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Soldier prosecutions underscore weakness of DR Congo’s anti-M23 campaign

A military court in eastern Democratic Republic of the Congo has sentenced to death 25 soldiers accused of fleeing the front line while fighting against the Rwanda-back M23 rebel group.

Several Congolese soldiers and officers were also sentenced in May to death for “cowardice” and “fleeing the enemy” after a trial in Goma, the largest city in eastern DRC.

Human rights activists said soldiers are being scapegoated for what are broader systemic issues within the security forces, while army officers told Reuters the crackdown has spread fear and distrust in the military.

The M23 is led by Congolese Tutsis who say they are fighting because the Congolese government failed to implement a 2013 peace accord with the group, and because Tutsis are at risk from local militias.

Rwanda has provided massive assistance to the group, using it to advance its economic and security interests in eastern DRC, which it felt it was losing to regional rivals. According to UN estimates, Rwandan troops now outnumber M23 forces on the ground.

The conflict has displaced over 1.5 million people at the latest count, and increasingly resembles a regional war, with Rwandan soldiers fighting alongside the M23, and southern African troops, as well as Burundian soldiers, fighting against them.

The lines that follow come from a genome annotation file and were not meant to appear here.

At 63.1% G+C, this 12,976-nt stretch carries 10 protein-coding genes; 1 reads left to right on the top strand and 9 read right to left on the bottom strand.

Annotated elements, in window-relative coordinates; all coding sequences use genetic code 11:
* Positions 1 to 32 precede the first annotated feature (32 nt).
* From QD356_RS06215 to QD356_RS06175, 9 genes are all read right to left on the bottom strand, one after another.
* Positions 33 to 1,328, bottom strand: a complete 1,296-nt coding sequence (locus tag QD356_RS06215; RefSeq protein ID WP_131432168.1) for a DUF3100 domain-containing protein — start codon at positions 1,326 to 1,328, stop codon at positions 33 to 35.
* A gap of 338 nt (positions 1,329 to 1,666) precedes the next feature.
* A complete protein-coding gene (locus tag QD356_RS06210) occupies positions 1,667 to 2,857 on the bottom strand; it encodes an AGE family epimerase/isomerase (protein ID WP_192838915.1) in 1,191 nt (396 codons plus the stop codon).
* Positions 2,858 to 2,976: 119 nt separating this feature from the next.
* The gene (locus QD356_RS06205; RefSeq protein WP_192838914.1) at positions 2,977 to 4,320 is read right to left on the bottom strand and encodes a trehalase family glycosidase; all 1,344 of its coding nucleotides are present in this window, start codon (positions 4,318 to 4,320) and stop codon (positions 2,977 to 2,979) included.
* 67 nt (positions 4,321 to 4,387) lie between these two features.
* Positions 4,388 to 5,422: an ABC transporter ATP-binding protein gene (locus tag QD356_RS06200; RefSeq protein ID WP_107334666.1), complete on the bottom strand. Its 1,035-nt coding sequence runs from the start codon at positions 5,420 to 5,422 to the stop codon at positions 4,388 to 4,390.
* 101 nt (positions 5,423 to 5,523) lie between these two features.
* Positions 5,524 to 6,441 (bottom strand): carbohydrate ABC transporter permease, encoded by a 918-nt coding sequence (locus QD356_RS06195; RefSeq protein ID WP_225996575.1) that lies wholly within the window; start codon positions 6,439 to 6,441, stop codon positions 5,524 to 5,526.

With the Congolese army in disarray, the rebels have taken over large chunks of territory, most recently seizing Kanyabayonga, a strategic town that leads to the commercial hubs of Butembo and Beni, further north.

Weaknesses within the army have also led the government to contract the services of private security personnel and a grouping of ill-disciplined and abusive local militias known as Wazalendo, which means patriots in Swahili.

As well as fleeing conflict front lines, civil society leaders have accused Congolese army officers of facilitating passage to the M23 in certain areas, according to recent reporting by AFP.

Senior military officials were also accused of complicity with the M23 during its past insurgency a decade ago, and have repeatedly been accused by UN experts of selling weapons and munitions to rebel and militia groups.

For more in-depth reporting and analysis on the M23 conflict, check out our DRC story homepage.

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